The circle is on a hilltop above the town I stayed in. When I drove out of town that morning, it was very foggy. I was relieved to find the fog cleared before I reached the circle.

It hadn't cleared. I had driven out of it. What I saw when I looked back over the valley was this:

This is another digital-camera pic, and it's not a particularly expensive digital camera. Just one I carry as a backup. I hope the real-film ones come out better than this but I was shooting straight into the sun so I can't be sure.

Somewhere down there is a medium-sized town. It's no more than 100 metres above sea level. I just hope my film-photos can do better justice to this view.

It's easy to see why ancient people chose this place for their worship circle. It has an ethereal quality, even now.

Thursday, October 19, 2006

An infrared camcorder

There are a few camcorders out there that have an infrared facility, but it's never perfect. Leaving the detector open to infrared all the time causes blurring of the image because the IR image overlays the visible image and it's out of focus.

I came across a site describing how to convert a digital camcorder to run as a purely infrared-sensitive camera. You need an IR filter for the lens, and you have to remove the blue-green filter in the camera optics, which means you need to disassemble the camera.

This is not a trivial modification. There is a better than average chance of starting with a working camera and ending up with a pile of worthless junk.

If you get it right, the camcorder becomes a pure-infrared device, that is, it only reacts to infrared light. Note that changing it back to a visible-light camera involves taking it all to bits again. It's a permanent modification so don't do it to your only camera!

The author of this modification describes using the camera in daylight, but it should also work at night with IR illumination or perhaps without the IR filter over the lens.

I intend to try, as soon as I can locate a cheap, but working, second-hand camera.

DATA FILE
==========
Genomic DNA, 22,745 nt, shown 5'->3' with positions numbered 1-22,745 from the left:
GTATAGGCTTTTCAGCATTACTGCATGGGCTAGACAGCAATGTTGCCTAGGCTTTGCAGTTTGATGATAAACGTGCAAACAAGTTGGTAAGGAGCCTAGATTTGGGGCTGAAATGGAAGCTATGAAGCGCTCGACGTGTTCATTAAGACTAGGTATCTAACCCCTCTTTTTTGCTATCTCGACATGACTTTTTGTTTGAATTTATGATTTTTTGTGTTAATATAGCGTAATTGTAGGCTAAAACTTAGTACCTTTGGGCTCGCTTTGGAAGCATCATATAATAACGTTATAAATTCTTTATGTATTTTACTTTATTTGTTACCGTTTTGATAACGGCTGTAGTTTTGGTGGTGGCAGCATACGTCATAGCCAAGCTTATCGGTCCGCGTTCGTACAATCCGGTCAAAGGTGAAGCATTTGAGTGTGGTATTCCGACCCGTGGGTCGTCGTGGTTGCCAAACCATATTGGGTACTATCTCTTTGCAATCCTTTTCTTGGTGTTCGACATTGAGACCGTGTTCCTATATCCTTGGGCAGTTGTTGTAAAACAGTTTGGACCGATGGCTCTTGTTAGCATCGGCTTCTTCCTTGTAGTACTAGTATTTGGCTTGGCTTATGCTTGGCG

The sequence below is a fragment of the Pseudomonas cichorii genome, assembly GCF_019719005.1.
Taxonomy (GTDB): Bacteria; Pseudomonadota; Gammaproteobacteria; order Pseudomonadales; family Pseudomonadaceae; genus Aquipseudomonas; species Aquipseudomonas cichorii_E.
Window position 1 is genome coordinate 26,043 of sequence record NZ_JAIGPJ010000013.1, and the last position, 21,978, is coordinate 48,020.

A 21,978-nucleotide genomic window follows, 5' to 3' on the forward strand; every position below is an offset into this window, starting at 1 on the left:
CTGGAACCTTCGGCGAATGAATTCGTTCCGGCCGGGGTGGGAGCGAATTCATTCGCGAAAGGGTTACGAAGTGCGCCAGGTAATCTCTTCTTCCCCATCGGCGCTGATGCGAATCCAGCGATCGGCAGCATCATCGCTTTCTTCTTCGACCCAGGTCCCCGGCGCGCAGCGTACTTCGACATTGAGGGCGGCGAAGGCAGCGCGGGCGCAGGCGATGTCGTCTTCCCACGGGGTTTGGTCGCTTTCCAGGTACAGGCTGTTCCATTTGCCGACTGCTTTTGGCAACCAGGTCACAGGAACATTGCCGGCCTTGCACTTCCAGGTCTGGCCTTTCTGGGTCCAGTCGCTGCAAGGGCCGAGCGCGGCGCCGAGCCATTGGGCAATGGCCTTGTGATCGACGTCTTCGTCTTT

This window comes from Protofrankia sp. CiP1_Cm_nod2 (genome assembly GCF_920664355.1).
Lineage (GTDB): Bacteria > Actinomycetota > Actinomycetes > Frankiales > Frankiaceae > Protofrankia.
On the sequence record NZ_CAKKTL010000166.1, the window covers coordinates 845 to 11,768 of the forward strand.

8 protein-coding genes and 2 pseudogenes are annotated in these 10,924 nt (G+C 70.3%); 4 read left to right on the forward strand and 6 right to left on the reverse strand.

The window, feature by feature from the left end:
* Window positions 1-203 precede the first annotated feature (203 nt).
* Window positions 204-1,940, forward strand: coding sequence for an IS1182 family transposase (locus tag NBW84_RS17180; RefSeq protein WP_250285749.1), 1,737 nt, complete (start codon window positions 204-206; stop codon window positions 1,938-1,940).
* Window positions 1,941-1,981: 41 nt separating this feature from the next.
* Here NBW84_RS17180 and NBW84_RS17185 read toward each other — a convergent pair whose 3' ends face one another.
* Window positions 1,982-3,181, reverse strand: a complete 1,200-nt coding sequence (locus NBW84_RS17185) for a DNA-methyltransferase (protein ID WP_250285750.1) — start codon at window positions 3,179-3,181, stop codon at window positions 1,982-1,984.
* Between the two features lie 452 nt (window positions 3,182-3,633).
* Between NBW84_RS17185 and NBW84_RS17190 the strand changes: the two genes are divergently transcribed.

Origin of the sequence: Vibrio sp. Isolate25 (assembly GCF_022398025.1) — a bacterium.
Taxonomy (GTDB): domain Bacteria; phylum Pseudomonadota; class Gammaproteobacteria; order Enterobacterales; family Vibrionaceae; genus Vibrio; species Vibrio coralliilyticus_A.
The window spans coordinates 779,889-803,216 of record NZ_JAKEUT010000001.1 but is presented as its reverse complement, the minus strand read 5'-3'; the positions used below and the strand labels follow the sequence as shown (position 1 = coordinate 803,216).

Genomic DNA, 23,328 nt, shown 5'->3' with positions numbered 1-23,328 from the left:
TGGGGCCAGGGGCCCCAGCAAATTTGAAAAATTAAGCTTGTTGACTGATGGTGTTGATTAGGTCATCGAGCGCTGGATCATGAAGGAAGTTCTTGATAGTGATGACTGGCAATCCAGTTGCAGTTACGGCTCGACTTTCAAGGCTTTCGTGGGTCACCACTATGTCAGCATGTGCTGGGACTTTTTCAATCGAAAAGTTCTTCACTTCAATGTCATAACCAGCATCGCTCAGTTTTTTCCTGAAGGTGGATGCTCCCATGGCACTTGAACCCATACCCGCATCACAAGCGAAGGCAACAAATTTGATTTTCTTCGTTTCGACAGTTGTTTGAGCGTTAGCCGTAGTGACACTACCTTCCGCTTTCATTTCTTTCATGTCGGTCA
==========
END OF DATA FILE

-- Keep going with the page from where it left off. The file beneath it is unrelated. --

Tuesday, October 17, 2006

Could it be...

I have just deleted a spam mail entitled 'Urine remover'.

Then I wondered--has someone actually invented a device for taking the piss?

Perhaps I should have opened that one.

Fiction inspires science?

It seems we are eventually to divide into two genetic groups of humans.

According to Dr. Oliver Curry, we will form two races: one of tall, slender giants and another of squat, ugly goblins. I don't think we get to choose.

That's nothing to worry about just yet, it's 100,000 years in the future, after we've been wiped out by the global warming many people think isn't already happening, or the nuclear war we are constantly assured will never start.

It puts me in mind of H.G. Wells' old story, 'The Time Machine'. The hero travels into the far distant future, where humanity has split into two distinct subspecies, the Eloi and the Morlock.

The Eloi are tall, slender, gentle and innocent. The Morlock are hideous goblins who live underground - and eat the Eloi. So turning out as one of the good-looking species isn't necessarily a great move.

Science has inspired science fiction many times, but here the fiction predates the science by many decades.

I wonder if Dr. Curry ever read that book?

Saturday, October 14, 2006

Oh no, not again.

Back to less politically sensitive subjects, but continuing the theme of scientifically highly contentious subjects...

The essential idea behind reincarnation is that when you die, you are reborn in a new body. it's not quite that simple, but that's the basic premise.

Some people think it's an immediate thing: you die, then you immediately move into a new home. Others think you might hang around a while until a suitable new body comes up. It's clear that some wait around for a very long time, if they ever get reincarnated at all.

The old British religions were based on a serial transition. First life (a soul) is created, then it goes to Earth and is born in a physical body. If that soul does everything right, it moves on to Heaven.